Screenshots from Uber’s “Support Logic and Escalations” section inside Zendesk also show that customer service reps handling nonconsensual sexual contact cases should take media and law enforcement interest into account when deciding to escalate cases to higher-ranking employees. “Determine LE/media interest and have Comms/LERT monitor if risk confirmed,” one screenshot reads.
In another customer service screenshot pertaining to confirmed driver alcohol/drug use, support logic instructions suggest that “if rider does not want to escalate with LE (law enforcement) or media, follow strike system, issue warning, and resolve without escalating.”
While the volume of search returns for tickets concerning rape and sexual assault in the screenshots above differ greatly from the numbers Uber provided to BuzzFeed News to rebut them, the high volume of queries under these two keywords provides a window into a particularly vexing problem for customer support representatives already struggling to handle a myriad of rider and driver issues. Simply put: The sheer quantity of these tickets makes it difficult to tell which ones are exaggerations or attempts at false escalations and which are legitimate and urgent requests.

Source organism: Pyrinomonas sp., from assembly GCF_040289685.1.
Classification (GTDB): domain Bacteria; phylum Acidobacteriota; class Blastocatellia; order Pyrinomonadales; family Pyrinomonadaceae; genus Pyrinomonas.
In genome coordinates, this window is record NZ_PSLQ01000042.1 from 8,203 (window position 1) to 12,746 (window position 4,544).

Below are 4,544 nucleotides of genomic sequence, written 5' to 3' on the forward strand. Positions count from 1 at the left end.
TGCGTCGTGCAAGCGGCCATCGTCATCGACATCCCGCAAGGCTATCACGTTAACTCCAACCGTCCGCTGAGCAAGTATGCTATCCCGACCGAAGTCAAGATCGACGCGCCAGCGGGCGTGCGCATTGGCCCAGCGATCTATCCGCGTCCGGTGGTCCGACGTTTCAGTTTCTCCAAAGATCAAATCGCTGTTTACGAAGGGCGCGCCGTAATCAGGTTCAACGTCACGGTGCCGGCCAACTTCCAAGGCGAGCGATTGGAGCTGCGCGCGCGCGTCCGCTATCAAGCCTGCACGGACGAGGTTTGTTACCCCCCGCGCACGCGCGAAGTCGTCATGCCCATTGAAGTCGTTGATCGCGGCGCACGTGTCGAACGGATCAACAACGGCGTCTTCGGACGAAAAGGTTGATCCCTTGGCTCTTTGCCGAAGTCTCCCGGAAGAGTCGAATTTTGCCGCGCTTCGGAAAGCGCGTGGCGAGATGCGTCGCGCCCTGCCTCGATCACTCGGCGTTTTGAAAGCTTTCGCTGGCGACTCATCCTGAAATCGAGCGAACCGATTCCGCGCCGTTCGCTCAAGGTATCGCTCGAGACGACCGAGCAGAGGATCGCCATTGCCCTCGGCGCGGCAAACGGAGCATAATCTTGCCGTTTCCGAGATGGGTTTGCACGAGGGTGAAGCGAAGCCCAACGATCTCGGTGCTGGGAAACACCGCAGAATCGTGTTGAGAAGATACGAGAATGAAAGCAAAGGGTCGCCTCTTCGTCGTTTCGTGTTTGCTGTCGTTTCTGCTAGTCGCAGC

An Uber spokesperson told BuzzFeed News, “we are deeply committed to providing a ride people can trust, and our technology allows us to focus on safety before, during, and after every trip. Even one incident of this nature is one too many.”
Shortly after publication, Uber responded to BuzzFeed News. You can read the company’s response in full here.
On Monday, Uber walked back a core explanation for the thousands of tickets in its customer support ticket system with the subject “rape.” This change in position comes less than a day after a BuzzFeed News published screenshots from Uber’s Zendesk-based customer support system showing thousands of tickets containing the words rape. Read the rest here.
Contact Johana Bhuiyan (bbmj1022@gmail) or Charlie Warzel (firstname.lastname@example.org) if you have additional information about this ongoing story.